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Redeciphered First Temple inscription may shed light on biblical ‘Valley of Salt’

It’s not often that a researcher has occasion to combine a love of caving with a passion for ancient biblical Hebrew graffiti. So when Ariel University lecturer Dr. Asaf Gayer proposed a fun outing to his geologist colleague Boaz Langford to do just that, it was already promising to be a momentous trip.

The time was ripe to re-photograph a known paleo-Hebrew inscription in a cave near Ein Gedi, Gayer suggested. This time, the partial inscription — painted on a stalactite with carbonite ink circa the 7th century BCE —  should be photographed using multispectral imaging. Such imaging has already done wonders to reveal invisible text on pottery sherds and other engravings. Who knows?

The duo decided to invite Israel Antiquities Authority photographer Shai Halevi to join them in their quest and they went to the cave and completed their mission.

Before leaving the cave, however, Gayer decided to perform a short archaeological survey, checking in nooks and crannies.

“When one goes into a cave, there’s always a feeling that you’re going to find something,” he told reporters on Wednesday at the unveiling of the four 1,900-year-old Roman swords that were discovered there.

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“Realizing you have a piece of history in your hand is simply wonderful… you feel your heart beat faster, your blood pressure goes up… This is why we’re in this business,” he said.

Dr. Asaf Gayer, of the Department of Land of Israel Studies and Archaeology at Ariel University, September 6, 2023 at the Israel Antiquities Authority in Jerusalem. (Amanda Borschel-Dan/Times of Israel)

But while the discovery of the extremely rare swords grabbed all the headlines, Gayer’s new reading of the First Temple period inscription is also of note.

CSI Ein Gedi

In 1973, Ofra Aharoni, an instructor at the Ein Gedi Field School, came across the three-line First Temple period inscription in a cave with two levels of single chambers that are filled with stalactites.

After a short excavation of the caves in 1974 (which overlooked the swords), the inscription was published in 1975 by Pessach Bar-Adon. His article in the Israel Exploration Journal was illustrated by photographs taken by members of the Criminal Identification Unit of the National Police Headquarters — the 1970s version of CSI.

In 1975, explained Gayer on Wednesday, Bar-Adon deciphered the text as reading: Blessed is God (Adonai) / Blessed XXX / Blessed is God (Elohim).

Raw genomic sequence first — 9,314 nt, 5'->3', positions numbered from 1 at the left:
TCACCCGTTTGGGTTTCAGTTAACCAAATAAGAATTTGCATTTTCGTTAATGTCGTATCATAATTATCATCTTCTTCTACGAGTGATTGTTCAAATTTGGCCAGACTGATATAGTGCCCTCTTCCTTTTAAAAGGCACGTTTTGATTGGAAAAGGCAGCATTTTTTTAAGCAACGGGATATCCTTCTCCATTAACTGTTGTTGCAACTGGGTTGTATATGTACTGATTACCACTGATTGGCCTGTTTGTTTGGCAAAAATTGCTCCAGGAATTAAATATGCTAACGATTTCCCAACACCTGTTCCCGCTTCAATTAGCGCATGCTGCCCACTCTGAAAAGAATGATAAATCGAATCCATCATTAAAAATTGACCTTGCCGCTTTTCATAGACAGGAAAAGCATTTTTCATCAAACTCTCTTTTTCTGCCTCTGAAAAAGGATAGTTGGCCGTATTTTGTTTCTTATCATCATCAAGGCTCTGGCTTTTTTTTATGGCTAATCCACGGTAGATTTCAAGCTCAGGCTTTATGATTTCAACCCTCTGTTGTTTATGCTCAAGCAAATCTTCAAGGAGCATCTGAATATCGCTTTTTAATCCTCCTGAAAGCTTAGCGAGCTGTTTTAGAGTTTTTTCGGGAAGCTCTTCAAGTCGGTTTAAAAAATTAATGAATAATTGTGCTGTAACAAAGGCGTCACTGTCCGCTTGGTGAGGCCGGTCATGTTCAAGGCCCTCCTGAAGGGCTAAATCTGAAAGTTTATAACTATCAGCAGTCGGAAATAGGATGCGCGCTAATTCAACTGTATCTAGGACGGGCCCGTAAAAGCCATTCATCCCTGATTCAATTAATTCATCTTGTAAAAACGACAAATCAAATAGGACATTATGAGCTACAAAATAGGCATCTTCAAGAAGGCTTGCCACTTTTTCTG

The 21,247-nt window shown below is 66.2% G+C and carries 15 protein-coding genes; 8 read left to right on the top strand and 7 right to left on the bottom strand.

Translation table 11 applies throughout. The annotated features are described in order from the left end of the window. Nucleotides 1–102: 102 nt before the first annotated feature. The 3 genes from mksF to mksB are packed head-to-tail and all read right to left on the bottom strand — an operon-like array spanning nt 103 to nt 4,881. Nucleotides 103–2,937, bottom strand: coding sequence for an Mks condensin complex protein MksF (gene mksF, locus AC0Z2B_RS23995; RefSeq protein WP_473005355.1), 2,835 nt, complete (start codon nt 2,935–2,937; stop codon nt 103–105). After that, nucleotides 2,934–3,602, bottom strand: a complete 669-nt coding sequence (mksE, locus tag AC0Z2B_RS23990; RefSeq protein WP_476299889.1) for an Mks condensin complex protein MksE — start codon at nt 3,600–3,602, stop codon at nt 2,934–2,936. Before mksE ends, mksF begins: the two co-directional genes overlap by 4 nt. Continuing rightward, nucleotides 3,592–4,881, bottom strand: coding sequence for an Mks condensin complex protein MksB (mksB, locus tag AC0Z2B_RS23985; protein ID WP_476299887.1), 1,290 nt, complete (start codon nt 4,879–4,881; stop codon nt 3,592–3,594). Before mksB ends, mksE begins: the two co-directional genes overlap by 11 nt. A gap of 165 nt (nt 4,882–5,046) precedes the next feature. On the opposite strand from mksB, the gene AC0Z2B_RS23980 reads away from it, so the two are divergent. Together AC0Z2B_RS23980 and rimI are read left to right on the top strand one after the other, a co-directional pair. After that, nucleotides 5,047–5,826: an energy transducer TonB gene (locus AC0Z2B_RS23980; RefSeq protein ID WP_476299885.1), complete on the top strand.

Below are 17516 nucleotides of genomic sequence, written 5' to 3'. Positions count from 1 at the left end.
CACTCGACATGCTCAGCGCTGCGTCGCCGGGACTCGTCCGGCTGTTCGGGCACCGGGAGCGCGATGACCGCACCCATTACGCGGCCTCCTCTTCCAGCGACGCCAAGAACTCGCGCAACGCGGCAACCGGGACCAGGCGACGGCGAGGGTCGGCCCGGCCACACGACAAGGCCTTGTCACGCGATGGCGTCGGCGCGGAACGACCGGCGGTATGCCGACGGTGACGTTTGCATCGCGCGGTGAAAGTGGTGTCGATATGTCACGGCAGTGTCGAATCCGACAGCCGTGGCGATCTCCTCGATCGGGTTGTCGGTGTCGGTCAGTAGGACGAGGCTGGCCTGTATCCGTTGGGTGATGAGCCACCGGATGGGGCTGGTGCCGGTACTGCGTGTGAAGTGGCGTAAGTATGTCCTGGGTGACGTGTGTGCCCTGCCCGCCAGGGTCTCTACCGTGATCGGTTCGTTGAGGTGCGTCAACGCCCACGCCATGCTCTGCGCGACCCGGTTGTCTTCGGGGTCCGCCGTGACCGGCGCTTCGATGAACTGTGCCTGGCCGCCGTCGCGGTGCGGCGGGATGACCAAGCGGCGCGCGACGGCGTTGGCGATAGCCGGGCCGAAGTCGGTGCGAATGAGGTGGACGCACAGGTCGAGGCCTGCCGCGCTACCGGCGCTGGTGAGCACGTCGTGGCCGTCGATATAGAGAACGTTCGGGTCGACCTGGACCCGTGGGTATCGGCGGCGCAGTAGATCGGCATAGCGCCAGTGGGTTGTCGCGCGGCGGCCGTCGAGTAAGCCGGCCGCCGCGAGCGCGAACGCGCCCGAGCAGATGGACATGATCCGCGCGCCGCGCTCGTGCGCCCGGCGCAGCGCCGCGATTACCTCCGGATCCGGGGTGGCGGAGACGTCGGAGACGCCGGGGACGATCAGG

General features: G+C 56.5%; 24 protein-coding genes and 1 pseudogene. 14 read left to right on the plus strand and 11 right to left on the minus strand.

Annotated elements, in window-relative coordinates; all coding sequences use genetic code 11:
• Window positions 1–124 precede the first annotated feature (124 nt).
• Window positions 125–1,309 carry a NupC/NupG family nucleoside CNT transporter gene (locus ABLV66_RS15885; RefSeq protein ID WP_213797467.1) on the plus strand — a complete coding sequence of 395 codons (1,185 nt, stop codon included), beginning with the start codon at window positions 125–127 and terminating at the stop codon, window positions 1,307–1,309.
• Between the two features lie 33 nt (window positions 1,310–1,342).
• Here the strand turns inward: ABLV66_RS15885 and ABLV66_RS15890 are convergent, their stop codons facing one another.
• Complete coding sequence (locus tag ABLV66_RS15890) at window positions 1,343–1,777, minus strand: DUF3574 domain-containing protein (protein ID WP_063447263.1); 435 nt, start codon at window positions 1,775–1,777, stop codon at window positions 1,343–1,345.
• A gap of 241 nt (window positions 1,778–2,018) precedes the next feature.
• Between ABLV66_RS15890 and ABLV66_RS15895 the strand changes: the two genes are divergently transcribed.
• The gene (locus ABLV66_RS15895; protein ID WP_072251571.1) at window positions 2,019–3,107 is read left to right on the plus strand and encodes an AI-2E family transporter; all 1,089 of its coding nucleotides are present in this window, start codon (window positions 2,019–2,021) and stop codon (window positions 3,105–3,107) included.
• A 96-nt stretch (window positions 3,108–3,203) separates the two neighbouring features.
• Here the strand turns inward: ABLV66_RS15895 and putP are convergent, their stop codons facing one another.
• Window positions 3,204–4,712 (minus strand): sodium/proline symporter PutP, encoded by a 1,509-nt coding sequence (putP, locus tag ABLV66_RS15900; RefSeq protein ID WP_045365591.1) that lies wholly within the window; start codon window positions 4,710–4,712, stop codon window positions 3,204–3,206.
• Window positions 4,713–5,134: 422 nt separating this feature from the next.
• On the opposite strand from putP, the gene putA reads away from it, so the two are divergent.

Gayer had a hunch that with even a few more letters discovered through modern high-tech imaging, he may be able to make a little more sense of it.

The trio of cave explorers photographed the inscribed stalactite from numerous angles. The numerous photographs aid in overcoming the rock’s rough and curved surface. But still, the results were only partial.

Near the Ein Gedi cave overlooking the Dead Sea where the four 1,900-year-old Roman swords were discovered. (Israel Antiquities Authority)

He stated that he was able to clearly see the Hebrew letters bet, gimmel and yud following the word “Blessed,” along with a word-dividing dot that is typical of the First Temple era. Gayer’s reading of the word is “in the valley,” writing valley in a variant spelling that appears several times in the Bible.

After this breakthrough, using tedious manually programmed computer imaging, Gayer attempted to reconstruct other partial letters. What he believes he can safely hypothesize is that the following word is heh, mem, lamed and het or, in English, “the salt.”

The locale the “Valley of Salt” appears in several biblical texts, including and — spelled in the variant found on the stalactite. Both of these instances are in relation to King David, who in the psalm gives thanks to God for his acts that led to victory in the Valley of Salt.

While biblical scholars generally consider its location to be in the region of the Dead Sea, “having an external source that tells us about the area right above the Dead Sea” is significant, said Gayer.

Archaeologists sift dirt from the cave in the Judean Desert where four Roman swords were discovered, with a view of the Dead Sea. (Matan Toledano/IAA)

Gayer presented his initial findings at an IAA conference on Wednesday night and will publish an academic article after further research.

But on Wednesday, as reporters milled about the IAA’s impressive new Jerusalem headquarters, Gayer waxed poetic when suggesting who wrote this blessing and why.

“Maybe it is in thanksgiving for surviving in this rough region,” he said.